Toph’s blindness was one of the most excellently handled aspects of AtLA because it wasn’t treated like a disability. So often in shows (and especially children’s animation) disabled characters are limited to apperances in “very special episodes” where the main characters have to learn a lesson that these people are capable “in spite of” their handicaps, like that episode of Kim Possible wherein Kim constantly stumbles over herself around Felix. This approach is often just as insulting as making them the butt of jokes, because it’s patronizing and it limits the amount of roles disabled characters are allowed to have.
Avatar challenged that stereotype with Teo, and then sent a giant middle finger its way by introducing Toph. She’s turned what would otherwise be a disability into an advantage, and she’s not afraid to crack jokes about it. She functions well enough that the other characters often forget that she is blind, but at the same time it’s an integral part of her bending and allows her to be the greatest earthbender ever. It sends a powerful message that having a disability does not make you less of a person, and often affords you a unique perspective that the so-called “normal” people never get to experience.
One of the many reasons I love this show.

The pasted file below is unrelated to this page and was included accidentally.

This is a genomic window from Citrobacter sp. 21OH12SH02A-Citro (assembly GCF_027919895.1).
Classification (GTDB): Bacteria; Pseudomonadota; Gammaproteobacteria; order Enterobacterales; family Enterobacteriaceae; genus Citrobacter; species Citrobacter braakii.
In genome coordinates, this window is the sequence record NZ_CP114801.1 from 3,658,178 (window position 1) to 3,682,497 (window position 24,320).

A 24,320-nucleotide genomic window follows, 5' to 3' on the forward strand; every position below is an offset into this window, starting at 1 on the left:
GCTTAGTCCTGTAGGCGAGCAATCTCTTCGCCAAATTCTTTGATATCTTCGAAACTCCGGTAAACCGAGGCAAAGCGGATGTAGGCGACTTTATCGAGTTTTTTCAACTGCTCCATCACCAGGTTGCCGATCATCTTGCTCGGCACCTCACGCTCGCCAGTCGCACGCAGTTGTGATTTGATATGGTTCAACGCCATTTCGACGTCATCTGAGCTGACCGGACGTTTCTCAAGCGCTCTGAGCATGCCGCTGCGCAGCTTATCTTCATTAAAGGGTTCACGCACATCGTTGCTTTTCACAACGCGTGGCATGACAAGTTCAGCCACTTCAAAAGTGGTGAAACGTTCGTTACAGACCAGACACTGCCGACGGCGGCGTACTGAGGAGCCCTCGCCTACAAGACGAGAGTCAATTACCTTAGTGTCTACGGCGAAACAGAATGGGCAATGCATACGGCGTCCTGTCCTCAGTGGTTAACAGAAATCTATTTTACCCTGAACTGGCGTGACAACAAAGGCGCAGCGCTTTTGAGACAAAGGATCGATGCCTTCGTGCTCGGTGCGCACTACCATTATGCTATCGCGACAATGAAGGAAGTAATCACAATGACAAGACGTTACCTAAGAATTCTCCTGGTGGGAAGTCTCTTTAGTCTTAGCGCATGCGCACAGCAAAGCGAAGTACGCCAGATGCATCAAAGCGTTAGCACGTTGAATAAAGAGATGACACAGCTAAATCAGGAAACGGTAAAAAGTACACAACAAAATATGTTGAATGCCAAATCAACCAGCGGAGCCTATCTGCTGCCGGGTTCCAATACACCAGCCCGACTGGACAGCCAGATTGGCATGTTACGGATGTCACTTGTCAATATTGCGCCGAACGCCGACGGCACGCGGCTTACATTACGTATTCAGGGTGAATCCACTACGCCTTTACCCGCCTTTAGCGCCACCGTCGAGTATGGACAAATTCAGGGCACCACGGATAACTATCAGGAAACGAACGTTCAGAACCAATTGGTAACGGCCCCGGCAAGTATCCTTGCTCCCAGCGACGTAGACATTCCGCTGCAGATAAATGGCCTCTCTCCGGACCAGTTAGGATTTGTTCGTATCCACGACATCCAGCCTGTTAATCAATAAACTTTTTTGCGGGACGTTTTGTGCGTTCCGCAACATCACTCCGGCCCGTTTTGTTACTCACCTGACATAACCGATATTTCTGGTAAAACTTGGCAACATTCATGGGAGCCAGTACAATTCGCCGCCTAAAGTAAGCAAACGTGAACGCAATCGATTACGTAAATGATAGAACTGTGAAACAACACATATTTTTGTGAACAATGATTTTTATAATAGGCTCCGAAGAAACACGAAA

I’ve reblogged this before, but I’m reblogging it again. Best character. <3
After 17 season’s of Pretty Little Liars, A is revealed and captured. The girls hug each other in a safe embrace, but are interrupted by the faint noise of a text. They read it aloud and stare into the distance, “It’s my turn, bitches -B”.
DATING TIP: Hold the door for your date. Rip the door off its hinges. Use the door as a weapon to fight off other men. Establish dominance.
Lillian Weber, a 99-year-old good Samaritan from Iowa, has spent the last few years sewing a dress a day for the Little Dresses For Africa charity, a Christian organization that distributes dresses to children in need in Africa and elsewhere.
Weber’s goal is to make 1,000 dresses by the time she turns 100 on May 6th. So far, she’s made more than 840. Though she says she could make two a day, she only makes one – but each single dress she makes per day is personalized with careful stitchwork. She hopes that each little girl who receives her dress can take pride in her new garment.